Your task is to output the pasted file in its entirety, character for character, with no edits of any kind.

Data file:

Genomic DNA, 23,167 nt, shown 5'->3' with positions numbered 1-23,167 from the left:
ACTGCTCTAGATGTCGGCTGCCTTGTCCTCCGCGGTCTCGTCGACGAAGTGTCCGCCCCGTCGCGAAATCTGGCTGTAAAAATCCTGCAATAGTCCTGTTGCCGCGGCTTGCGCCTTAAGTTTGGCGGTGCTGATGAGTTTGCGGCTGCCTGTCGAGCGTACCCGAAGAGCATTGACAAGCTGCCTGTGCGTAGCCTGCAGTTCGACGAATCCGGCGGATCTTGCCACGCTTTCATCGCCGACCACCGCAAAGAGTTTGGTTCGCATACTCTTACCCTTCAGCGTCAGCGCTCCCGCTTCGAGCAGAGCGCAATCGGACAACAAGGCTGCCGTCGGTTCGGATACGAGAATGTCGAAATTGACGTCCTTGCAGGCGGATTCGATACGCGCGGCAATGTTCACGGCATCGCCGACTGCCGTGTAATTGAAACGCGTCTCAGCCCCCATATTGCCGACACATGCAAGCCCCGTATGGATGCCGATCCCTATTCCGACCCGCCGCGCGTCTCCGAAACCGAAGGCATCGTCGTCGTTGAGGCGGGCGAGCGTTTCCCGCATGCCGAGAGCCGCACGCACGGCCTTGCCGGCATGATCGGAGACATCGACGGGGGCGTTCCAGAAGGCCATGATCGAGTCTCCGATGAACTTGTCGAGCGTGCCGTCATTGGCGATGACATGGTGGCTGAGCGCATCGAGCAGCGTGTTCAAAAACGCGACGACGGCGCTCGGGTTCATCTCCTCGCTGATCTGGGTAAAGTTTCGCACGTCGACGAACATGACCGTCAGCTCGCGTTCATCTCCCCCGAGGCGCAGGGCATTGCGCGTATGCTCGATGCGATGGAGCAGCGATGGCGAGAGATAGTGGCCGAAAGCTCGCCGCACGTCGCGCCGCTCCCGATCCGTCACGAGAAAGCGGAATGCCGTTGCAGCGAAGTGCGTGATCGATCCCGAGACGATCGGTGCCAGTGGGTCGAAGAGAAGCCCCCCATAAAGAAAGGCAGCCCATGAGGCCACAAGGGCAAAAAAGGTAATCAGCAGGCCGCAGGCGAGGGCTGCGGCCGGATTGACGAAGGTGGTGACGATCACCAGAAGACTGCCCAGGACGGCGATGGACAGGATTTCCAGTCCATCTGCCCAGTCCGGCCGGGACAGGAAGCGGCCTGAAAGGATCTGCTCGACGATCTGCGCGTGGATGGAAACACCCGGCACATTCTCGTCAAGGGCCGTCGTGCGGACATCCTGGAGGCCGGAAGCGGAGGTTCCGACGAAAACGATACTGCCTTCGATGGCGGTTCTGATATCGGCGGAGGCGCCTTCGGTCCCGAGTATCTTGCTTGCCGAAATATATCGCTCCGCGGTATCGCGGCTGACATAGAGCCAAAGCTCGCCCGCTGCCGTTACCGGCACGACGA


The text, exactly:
Genomic DNA, 23,167 nt, shown 5'->3' with positions numbered 1-23,167 from the left:
ACTGCTCTAGATGTCGGCTGCCTTGTCCTCCGCGGTCTCGTCGACGAAGTGTCCGCCCCGTCGCGAAATCTGGCTGTAAAAATCCTGCAATAGTCCTGTTGCCGCGGCTTGCGCCTTAAGTTTGGCGGTGCTGATGAGTTTGCGGCTGCCTGTCGAGCGTACCCGAAGAGCATTGACAAGCTGCCTGTGCGTAGCCTGCAGTTCGACGAATCCGGCGGATCTTGCCACGCTTTCATCGCCGACCACCGCAAAGAGTTTGGTTCGCATACTCTTACCCTTCAGCGTCAGCGCTCCCGCTTCGAGCAGAGCGCAATCGGACAACAAGGCTGCCGTCGGTTCGGATACGAGAATGTCGAAATTGACGTCCTTGCAGGCGGATTCGATACGCGCGGCAATGTTCACGGCATCGCCGACTGCCGTGTAATTGAAACGCGTCTCAGCCCCCATATTGCCGACACATGCAAGCCCCGTATGGATGCCGATCCCTATTCCGACCCGCCGCGCGTCTCCGAAACCGAAGGCATCGTCGTCGTTGAGGCGGGCGAGCGTTTCCCGCATGCCGAGAGCCGCACGCACGGCCTTGCCGGCATGATCGGAGACATCGACGGGGGCGTTCCAGAAGGCCATGATCGAGTCTCCGATGAACTTGTCGAGCGTGCCGTCATTGGCGATGACATGGTGGCTGAGCGCATCGAGCAGCGTGTTCAAAAACGCGACGACGGCGCTCGGGTTCATCTCCTCGCTGATCTGGGTAAAGTTTCGCACGTCGACGAACATGACCGTCAGCTCGCGTTCATCTCCCCCGAGGCGCAGGGCATTGCGCGTATGCTCGATGCGATGGAGCAGCGATGGCGAGAGATAGTGGCCGAAAGCTCGCCGCACGTCGCGCCGCTCCCGATCCGTCACGAGAAAGCGGAATGCCGTTGCAGCGAAGTGCGTGATCGATCCCGAGACGATCGGTGCCAGTGGGTCGAAGAGAAGCCCCCCATAAAGAAAGGCAGCCCATGAGGCCACAAGGGCAAAAAAGGTAATCAGCAGGCCGCAGGCGAGGGCTGCGGCCGGATTGACGAAGGTGGTGACGATCACCAGAAGACTGCCCAGGACGGCGATGGACAGGATTTCCAGTCCATCTGCCCAGTCCGGCCGGGACAGGAAGCGGCCTGAAAGGATCTGCTCGACGATCTGCGCGTGGATGGAAACACCCGGCACATTCTCGTCAAGGGCCGTCGTGCGGACATCCTGGAGGCCGGAAGCGGAGGTTCCGACGAAAACGATACTGCCTTCGATGGCGGTTCTGATATCGGCGGAGGCGCCTTCGGTCCCGAGTATCTTGCTTGCCGAAATATATCGCTCCGCGGTATCGCGGCTGACATAGAGCCAAAGCTCGCCCGCTGCCGTTACCGGCACGACGA